Increased Crude Oil Theft: Don warns of Niger Delta cessation

The law professor spoke in Lagos on Thursday.

The increasing theft of crude oil in the Niger Delta may lead to Nigeria having an ”alternative rogue economy” which will want to break away to retain and control the enormous funds accruing to it, a law professor has warned.

Yinka Omorogbe, a Professor of Law at the Nigerian Institute of Advanced Legal Studies, Abuja stated this on Thursday at the Obafemi Awolowo Institute of Government and Public Policy in Lagos.

Delivering the lecture titled; ‘God given wealth, man-made poverty and the rule of law in Nigeria,” Ms. Omorogbe decried the poor implementation of laws in Nigeria with reference to the crude oil theft in the Niger Delta amongst many other ”institutional deficiencies” in the country.

Nigeria is estimated to lose about 100,000 barrels of crude oil daily, estimated at about $3.65 billion per annum to oil thieves which allegedly includes government officials, multinationals, and security agents.

“Only the efficient use of the rule of law will enhance the development of our (Nigeria) resources in all its forms…..but if not, this will lead to the development of an alternative rogue economy,” the don said.

She noted some references in her lecture which claimed that an alternative rogue economy could lead to a group’s cessation from the country so as to keep the rogue economy -stolen crude oil trade- and prevent Nigeria’s forces to maintain law and order.

She added that such cessation will be accentuated by the local community, which will harness the energy and strength of the youth in such rogue economy to sustain its flow.

Nigeria fought a three-year civil war which led to about 3 million deaths when the Igbo ethnic group sought a separate nation (Biafra) in 1967.

Poster child for resource curse.

Describing Nigeria has a poster child for resource curse, Ms. Omorogbe in her criticism of the federal government’s claim of economic development noted that ”economic growth and development growth are not the same.”

”The nation’s recessing economy with enormous resources is an indication of resource curse” Ms. Omorogbe affirmed.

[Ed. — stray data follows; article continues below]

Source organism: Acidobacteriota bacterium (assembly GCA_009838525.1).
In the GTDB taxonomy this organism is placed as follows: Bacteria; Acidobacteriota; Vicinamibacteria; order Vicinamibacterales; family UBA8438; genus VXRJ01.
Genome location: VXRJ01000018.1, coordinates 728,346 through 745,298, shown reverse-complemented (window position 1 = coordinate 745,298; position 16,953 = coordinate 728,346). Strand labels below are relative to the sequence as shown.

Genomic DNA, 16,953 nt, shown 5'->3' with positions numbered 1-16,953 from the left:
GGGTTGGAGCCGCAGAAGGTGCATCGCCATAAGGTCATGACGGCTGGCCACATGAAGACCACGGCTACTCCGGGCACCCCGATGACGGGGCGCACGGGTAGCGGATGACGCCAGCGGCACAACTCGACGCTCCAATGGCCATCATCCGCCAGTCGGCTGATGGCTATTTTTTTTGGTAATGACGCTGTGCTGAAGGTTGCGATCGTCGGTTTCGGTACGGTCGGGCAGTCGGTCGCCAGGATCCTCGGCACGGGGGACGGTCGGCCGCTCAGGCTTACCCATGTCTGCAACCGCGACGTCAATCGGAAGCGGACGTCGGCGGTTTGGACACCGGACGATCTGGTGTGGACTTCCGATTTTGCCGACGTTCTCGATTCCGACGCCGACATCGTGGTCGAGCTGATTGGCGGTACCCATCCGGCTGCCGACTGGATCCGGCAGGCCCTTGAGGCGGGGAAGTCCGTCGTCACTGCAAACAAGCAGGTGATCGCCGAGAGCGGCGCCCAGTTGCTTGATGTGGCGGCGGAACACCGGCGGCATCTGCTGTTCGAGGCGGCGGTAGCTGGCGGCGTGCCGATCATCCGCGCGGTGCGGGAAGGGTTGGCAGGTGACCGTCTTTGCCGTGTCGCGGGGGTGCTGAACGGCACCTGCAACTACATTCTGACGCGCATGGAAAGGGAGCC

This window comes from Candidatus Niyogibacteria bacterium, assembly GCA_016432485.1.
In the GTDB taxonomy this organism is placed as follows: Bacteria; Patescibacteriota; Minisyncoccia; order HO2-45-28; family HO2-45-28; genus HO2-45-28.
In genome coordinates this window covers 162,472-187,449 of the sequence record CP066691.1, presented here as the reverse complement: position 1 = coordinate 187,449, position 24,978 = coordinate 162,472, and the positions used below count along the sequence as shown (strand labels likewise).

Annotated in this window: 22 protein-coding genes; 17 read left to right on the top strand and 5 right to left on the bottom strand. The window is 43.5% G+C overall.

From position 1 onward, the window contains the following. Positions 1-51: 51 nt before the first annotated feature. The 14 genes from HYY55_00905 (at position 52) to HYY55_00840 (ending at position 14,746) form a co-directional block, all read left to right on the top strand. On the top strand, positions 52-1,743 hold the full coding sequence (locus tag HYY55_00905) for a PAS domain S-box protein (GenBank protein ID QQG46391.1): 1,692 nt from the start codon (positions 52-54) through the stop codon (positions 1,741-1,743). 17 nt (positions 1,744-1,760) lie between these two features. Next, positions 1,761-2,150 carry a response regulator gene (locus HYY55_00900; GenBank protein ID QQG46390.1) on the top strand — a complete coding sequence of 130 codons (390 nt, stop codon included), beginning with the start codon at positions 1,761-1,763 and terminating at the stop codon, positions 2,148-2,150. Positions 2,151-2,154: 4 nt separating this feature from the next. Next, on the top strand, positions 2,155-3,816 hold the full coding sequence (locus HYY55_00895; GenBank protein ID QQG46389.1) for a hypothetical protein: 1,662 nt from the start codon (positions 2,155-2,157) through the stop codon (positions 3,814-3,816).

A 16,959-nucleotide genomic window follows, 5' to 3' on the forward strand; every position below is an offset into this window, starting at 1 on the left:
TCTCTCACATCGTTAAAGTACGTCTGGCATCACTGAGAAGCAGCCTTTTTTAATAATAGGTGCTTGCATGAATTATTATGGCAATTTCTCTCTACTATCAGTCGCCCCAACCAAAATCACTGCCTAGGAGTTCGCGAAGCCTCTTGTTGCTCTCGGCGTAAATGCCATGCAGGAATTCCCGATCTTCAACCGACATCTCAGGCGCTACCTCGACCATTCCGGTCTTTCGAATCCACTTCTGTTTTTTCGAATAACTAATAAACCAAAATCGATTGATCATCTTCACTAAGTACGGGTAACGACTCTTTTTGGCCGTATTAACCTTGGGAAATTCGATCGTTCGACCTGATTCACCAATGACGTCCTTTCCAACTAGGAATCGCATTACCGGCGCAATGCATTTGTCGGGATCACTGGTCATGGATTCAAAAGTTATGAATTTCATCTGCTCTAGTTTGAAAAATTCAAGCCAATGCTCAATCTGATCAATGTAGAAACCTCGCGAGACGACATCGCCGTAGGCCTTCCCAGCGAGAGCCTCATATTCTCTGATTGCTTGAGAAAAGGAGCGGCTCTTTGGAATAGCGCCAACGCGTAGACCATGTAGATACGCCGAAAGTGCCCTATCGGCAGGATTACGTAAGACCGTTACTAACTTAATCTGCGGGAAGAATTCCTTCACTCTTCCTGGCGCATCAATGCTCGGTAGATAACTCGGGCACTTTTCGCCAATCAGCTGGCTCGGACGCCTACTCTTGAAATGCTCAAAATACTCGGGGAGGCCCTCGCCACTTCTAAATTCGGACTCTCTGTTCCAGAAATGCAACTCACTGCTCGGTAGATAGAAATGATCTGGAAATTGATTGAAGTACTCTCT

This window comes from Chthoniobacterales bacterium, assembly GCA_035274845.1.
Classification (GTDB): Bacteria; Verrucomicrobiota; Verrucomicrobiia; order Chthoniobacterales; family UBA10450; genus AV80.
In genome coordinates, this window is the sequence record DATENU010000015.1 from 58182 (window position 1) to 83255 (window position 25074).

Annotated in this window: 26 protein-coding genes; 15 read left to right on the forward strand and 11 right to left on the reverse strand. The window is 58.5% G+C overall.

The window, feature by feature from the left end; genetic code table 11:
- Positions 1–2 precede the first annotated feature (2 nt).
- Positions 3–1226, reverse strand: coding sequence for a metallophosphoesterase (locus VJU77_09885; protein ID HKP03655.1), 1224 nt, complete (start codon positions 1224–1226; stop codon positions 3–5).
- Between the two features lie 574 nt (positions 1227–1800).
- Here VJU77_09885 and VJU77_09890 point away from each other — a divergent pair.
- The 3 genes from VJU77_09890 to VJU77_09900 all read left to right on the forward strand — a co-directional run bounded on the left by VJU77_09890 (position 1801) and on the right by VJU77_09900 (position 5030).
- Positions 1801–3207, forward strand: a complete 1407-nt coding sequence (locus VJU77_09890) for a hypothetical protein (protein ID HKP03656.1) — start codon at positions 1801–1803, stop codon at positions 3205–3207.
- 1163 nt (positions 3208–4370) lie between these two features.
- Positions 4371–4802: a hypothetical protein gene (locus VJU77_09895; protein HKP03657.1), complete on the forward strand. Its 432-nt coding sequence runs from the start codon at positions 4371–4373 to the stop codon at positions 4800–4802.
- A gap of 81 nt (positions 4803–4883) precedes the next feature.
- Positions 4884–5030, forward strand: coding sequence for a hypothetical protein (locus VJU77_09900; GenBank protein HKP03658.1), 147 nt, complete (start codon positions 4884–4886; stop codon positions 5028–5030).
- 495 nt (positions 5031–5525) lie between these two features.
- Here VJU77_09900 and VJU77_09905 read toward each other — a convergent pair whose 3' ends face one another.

”Nigeria is still a poster child for resource curse in the continent despite increasing flows of foreign direct investment because more money does not equate to greater development as seen in our country with all the enormous funds flowing in, the country is ranked lowest in all development indicators,” she stated.

The don said the economic growth indicators being bandied around by the federal government are of no use and ”they (government) know that economic indicators are not the same as development indicators and Nigeria is faring worse in the latter.”

She called for a respect for the rule of law, warning that ”worsening development indicators can lead to ethnic crisis” because ”a nation without the rule of law, will be a nation that is impoverishing itself.”

She said the ”rule of law enables social contract whereby government and people fulfil their part of the law.”

Disagreeing with the lecturer on her call for obedience to the rule of law, the sole discussant at the lecture, Bamidele Aturu, criticised and called for reforms in the nation’s law making process.

According to Mr. Aturu, who described Nigeria as a rogue state, ”social forces must be examined with the creation of laws, because laws made in a rogue state will only perpetuate stealing.”

He cited the example of the security vote which by the establishing act, cannot be audited or accounted for.

”We all know that this security vote is not spent on security but looted by the office holders……yet Nigeria has become one of the most insecure states despite the security.”

He also cited the controversial N255million armoured car bought by the Nigerian Civil Aviation Authority (NCAA) for the Minister of Aviation, saying ”let’s assume such purchase was appropriated in the NCAA’s budget, then such a law is accentuating wastage and corruption.”

He enjoined Nigerians to demand a more thorough law making process from the National Assembly and state houses of assembly across the country.

”A rogue state will eventually become a failed stated” he warned, adding that ”it is our moral tool to not accelerate the rogue state by bringing it down to its knees by moral persuasion.”

 

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